Respect is the second biopic treatment given to Aretha Franklin’s life in 2021. The first, National Geographic’s Genius: Aretha starring Cynthia Erivo, was widely panned for its overwrought focus on the darker parts of Franklin’s life. It was also criticized for possibly over-embellishing (or lying) about some of Franklin’s life–her family came out against the film and boycotted it. Respect, therefore, was seen by many fans as the family’s official version of events in Franklin’s life. If that’s the case, then I wonder just how far off Genius: Aretha was because while Respect might not have as many lurid moments as its Nat Geo predecessor did, it still carried a lot of the same pain, trauma, and eventual comeuppance over treacherous men.
Jennifer Hudson loses herself in the role of Franklin, and you can see her progression into the character the more the film progresses. By the time we enter Franklin’s life after her divorce from her abusive husband and manager Ted White, Hudson has fully embraced the messiness and tragedy Franklin has carried for her much of her life. Hudson is particularly believable and compelling when Franklin is shown suffering from alcoholism. In short, playing Franklin allows Hudson fans to see she can do more than just belt a la Effie White in her Oscar-defining film Dreamgirls. She can, in fact, plumb the depths of a soul in torment and give it life.
Two people closest to giving the audience extreme pathos are two actors seen the least in the film. Broadway legend Audra McDonald plays Franklin’s mother, Barbara. Tituss Burgess, best known for his Broadway work and Netflix’s Unbreakable Kimmy Schmidt, plays gospel legend (and Franklin family friend) James Cleveland. These two characters ground Franklin the most in the film. Their grounding nature might be because they don’t seek to own her or define her by their standards.
Both Barbara and Cleveland tell Franklin not to give up her gift and share it with others. But most importantly, they ask her to share her gift with herself. As Cleveland tells her, music will save her life. And as Barbara tells her, she doesn’t have to give herself over to anyone. Both life lessons come back into play once Franklin is presented with the Herculean task of facing her childhood trauma, which includes being raped as a child and carrying the child created from that moment at only 12 years old.
Forest Whitaker is always great, and he doesn’t disappoint here as the mercurial, opaque, and oppressive Rev. C.L. Franklin, Franklin’s father. Perhaps, C.L. and his daughter are also soulmates in many ways. C.L.’s horrible example as a pastor holding juke joint-esque house parties created the foundation for Franklin to experience her trauma and, later in life, choose the similarly terrible White (interestingly played by Marlon Wayans). But at the same time, Franklin is her father’s daughter. Both show flashes of egotism, paranoia, a fierce adherence to “respectability politics” (despite Franklin’s embrace of counter-culture, militant figures like Angela Davis), and both aspire to achieve perfectionism for the sake of egoic comfort.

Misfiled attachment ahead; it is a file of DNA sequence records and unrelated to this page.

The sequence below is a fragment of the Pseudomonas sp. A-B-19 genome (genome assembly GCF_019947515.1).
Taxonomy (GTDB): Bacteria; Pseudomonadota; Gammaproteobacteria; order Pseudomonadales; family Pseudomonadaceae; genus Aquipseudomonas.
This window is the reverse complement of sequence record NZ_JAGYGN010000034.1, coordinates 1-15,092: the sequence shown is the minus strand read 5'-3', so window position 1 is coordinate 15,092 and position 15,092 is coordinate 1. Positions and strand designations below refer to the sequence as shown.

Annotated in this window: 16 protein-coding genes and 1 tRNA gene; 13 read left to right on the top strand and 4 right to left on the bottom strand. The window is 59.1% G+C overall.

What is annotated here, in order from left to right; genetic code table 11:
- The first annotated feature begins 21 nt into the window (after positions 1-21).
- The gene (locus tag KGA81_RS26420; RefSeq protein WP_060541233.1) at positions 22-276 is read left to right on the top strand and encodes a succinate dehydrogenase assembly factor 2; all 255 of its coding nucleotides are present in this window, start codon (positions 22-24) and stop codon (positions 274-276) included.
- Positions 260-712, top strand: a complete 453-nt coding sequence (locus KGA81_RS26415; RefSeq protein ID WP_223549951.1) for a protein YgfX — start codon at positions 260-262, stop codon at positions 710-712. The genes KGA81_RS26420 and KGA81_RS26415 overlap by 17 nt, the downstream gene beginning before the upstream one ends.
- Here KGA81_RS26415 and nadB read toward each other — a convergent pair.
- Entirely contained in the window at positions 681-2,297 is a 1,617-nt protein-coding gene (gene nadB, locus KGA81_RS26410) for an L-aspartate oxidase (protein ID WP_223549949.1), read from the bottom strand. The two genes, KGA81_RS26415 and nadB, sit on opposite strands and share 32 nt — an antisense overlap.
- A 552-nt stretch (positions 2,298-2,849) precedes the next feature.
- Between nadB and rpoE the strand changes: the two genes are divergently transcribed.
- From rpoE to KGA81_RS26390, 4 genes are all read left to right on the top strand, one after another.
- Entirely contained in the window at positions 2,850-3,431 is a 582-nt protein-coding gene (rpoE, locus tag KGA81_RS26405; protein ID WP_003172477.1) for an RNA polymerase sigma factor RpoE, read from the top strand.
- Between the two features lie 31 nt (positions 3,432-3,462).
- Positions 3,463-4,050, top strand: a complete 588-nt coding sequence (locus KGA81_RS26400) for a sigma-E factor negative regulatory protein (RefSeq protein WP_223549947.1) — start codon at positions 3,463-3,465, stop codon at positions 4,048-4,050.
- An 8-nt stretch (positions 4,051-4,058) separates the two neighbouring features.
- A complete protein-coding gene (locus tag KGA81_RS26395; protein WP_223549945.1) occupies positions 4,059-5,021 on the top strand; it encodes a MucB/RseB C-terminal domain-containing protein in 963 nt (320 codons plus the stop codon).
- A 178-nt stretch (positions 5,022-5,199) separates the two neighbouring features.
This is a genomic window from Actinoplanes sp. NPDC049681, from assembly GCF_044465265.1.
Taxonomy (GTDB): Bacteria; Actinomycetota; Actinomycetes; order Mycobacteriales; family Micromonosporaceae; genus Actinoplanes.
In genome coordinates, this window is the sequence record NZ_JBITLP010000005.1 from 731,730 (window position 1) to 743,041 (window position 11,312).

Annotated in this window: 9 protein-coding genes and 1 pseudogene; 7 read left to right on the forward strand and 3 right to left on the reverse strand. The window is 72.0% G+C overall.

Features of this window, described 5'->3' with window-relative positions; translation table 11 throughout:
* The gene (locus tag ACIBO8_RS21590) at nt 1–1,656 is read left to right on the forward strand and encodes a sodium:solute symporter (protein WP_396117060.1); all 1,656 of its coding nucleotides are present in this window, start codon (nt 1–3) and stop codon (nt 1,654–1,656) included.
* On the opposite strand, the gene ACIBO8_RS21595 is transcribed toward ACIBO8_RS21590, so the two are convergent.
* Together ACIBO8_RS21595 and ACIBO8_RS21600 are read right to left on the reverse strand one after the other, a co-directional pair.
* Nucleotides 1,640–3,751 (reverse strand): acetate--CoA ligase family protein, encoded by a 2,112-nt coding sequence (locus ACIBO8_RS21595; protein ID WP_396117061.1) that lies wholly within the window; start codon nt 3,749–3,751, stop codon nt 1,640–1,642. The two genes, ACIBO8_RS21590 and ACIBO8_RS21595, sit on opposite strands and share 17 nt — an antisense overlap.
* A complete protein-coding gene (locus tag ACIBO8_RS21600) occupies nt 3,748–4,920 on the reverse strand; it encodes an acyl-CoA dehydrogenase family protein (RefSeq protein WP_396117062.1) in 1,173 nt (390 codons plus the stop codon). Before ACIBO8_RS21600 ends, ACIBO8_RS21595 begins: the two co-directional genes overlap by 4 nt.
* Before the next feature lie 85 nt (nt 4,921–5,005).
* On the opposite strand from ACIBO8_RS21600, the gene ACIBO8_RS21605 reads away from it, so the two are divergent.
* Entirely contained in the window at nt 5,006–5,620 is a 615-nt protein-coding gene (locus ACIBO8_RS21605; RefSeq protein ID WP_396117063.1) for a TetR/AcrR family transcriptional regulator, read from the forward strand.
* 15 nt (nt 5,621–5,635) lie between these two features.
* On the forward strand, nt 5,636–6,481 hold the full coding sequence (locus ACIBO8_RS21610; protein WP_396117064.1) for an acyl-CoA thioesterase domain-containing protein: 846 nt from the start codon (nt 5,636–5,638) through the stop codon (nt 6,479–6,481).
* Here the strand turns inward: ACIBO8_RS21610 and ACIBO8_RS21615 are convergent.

Are Franklin and her father’s accolades extensions of their talents, or were they achieved to give the illusion of grandeur and exceptionalism? Did they strive for more because they felt like they were nothing without greatness? Did Franklin ever want to become Aretha Franklin, or did she simply want to be loved by her family? These are the questions the film poses, and for me, the answers seem to be that while her father craved power and defined himself by what he could control, Franklin was always meant for greatness. But what Franklin’s father called “the demon”–her depression and grief from emotional and physical wounds–was his burden to bear, not his daughter’s. Instead, he divorced himself from any blame by placing it on devilish spirits. It was him who invited the “devil” into his home. As a pastor, you’d think he’d recognize the dangers of his shocking gangster lifestyle.
Respect might seem like a lighter version of Genius: Aretha since there’s more overlap between the two than I expected after the Franklin family’s outcry. But where Genius: Aretha seemed disinterested in investigating Franklin beyond what could be distilled into tabloid or Twitter fodder, Respect wanted to, indeed, respect its subject matter. Yes, it’ll make you depressed about the life Franklin lived. But, it’ll also give you a more profound love for the Queen of Soul, who managed to shine above all of the horrors and create an enduring legacy that promotes hope and perseverance.